What’s more, many support services that work in custody, for instance substance misuse or mental health services, prioritise cases by release date, which significantly disadvantages untied and unsentenced remand prisoners who do not have a release date. In combination, there is very little adequate resettlement done pre-release with those on remand to help them prepare for life outside.

The result can be grave, with the remand population accounting for 28% of self-inflicted deaths in custody, despite making up 18% of the whole prison population; a discrepancy which demonstrates a need for the reintroduction of and considerable investment in custodial support services that cater to the specific needs of those on remand.

How Catch22 works to support those on remand

In HMP Wandsworth, where the remand cohort makes up  63% of the prison population, Catch22 deliver the Life Skills Remand Project. The Life Skills Remand Project is a pilot course intended to resource participants with strategies and skills to deal with the specific uncertainties and challenges that come with being on remand. The course consists of seven sessions across one week, including an initial one-to-one session to establish a rapport and set out the aims of the course as well as a follow up one-to-one session the week after. Amongst others, the topics of sessions include tools and strategies to navigate stress and anxiety, building effective emotional management skills, maintaining effective relationships and creating useful and achievable goals.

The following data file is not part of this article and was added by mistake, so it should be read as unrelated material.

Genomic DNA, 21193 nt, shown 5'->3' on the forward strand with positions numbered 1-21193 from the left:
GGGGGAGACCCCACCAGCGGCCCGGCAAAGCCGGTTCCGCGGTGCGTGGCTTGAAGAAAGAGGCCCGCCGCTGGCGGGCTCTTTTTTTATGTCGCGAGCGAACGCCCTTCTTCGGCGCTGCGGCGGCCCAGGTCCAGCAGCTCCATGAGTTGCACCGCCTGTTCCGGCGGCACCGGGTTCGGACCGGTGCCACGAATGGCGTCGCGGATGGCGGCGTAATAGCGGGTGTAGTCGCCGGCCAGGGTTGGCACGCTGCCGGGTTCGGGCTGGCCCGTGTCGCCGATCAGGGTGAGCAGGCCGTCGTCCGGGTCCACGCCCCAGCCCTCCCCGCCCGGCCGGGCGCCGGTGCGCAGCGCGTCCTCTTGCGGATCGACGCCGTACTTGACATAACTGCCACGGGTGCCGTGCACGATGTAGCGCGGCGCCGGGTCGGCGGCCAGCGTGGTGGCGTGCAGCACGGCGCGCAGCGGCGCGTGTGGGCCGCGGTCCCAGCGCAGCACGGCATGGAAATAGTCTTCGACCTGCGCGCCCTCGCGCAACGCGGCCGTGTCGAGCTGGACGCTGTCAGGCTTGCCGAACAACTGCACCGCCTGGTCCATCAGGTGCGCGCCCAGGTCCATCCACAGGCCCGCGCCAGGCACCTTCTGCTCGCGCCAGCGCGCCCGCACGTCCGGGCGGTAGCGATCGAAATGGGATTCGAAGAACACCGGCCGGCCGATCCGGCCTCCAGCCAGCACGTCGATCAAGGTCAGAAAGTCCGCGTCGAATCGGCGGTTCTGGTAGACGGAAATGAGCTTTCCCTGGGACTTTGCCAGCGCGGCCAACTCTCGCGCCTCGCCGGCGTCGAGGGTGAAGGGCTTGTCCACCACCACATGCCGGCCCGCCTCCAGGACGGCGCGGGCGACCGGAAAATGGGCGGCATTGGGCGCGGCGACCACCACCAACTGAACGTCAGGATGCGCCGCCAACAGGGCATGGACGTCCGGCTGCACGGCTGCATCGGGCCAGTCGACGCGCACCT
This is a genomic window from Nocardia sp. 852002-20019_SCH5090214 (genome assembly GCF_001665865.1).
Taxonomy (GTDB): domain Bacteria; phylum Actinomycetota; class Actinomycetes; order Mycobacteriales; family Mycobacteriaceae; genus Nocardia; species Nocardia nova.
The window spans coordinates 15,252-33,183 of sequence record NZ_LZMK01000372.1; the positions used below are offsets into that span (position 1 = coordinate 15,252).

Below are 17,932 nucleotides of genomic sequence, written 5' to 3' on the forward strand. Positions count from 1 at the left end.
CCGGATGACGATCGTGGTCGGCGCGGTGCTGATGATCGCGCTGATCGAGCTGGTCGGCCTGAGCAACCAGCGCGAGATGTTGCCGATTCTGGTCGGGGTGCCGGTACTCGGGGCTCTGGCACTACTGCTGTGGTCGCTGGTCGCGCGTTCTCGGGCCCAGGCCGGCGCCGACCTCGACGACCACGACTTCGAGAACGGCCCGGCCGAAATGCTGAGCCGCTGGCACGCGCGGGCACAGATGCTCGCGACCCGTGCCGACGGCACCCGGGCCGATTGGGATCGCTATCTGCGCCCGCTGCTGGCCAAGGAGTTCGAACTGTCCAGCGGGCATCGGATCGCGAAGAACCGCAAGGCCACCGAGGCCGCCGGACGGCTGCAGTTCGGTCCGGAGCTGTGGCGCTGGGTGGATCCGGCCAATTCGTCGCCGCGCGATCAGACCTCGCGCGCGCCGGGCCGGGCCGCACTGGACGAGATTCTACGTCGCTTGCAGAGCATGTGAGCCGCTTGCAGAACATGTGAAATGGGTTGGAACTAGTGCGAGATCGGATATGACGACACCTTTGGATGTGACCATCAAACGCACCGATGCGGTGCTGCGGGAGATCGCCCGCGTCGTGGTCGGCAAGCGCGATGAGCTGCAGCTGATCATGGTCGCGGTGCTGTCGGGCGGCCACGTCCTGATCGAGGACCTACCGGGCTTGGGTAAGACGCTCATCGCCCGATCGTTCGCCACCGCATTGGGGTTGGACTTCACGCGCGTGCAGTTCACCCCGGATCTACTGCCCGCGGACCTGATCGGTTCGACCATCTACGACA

Out of the learners who completed the course, Catch22 measured outcomes using a distance travelled assessment at point of initial one-to-one assessment and follow up one-to-one assessment, whereby individuals took a self-assessment questionnaire. So far, 94% of participants in the Life Skills Project evidenced a positive shift in outcomes, and all 122 participants provided 100% positive feedback.

Participants have reflected on the skills and support they have gained from the course, noting:

“I can’t explain how great the course was. I found it very helpful and insightful as I learned a lot about how to better myself mentally and build better relationships with people. I also learned that working as a group could benefit me and those around also. Feedback and positive criticism can be of great help to a person as it allows them to think better and make better decisions going forward.

“The course helped me to think about my goals. It was like a refreshment and helped me to make a plan for when I get out.”

We know that to process the whole remand population through the Criminal Justice System (CJS) is not a quick or simple task. As such, we must act to provide those already at detriment from the remand system with services that support their unique and significant needs. At the same time, if we are to ease the pressure that the growing remand population is having on the custodial estate, we must begin to prioritise rehabilitative alternatives to custody entirely.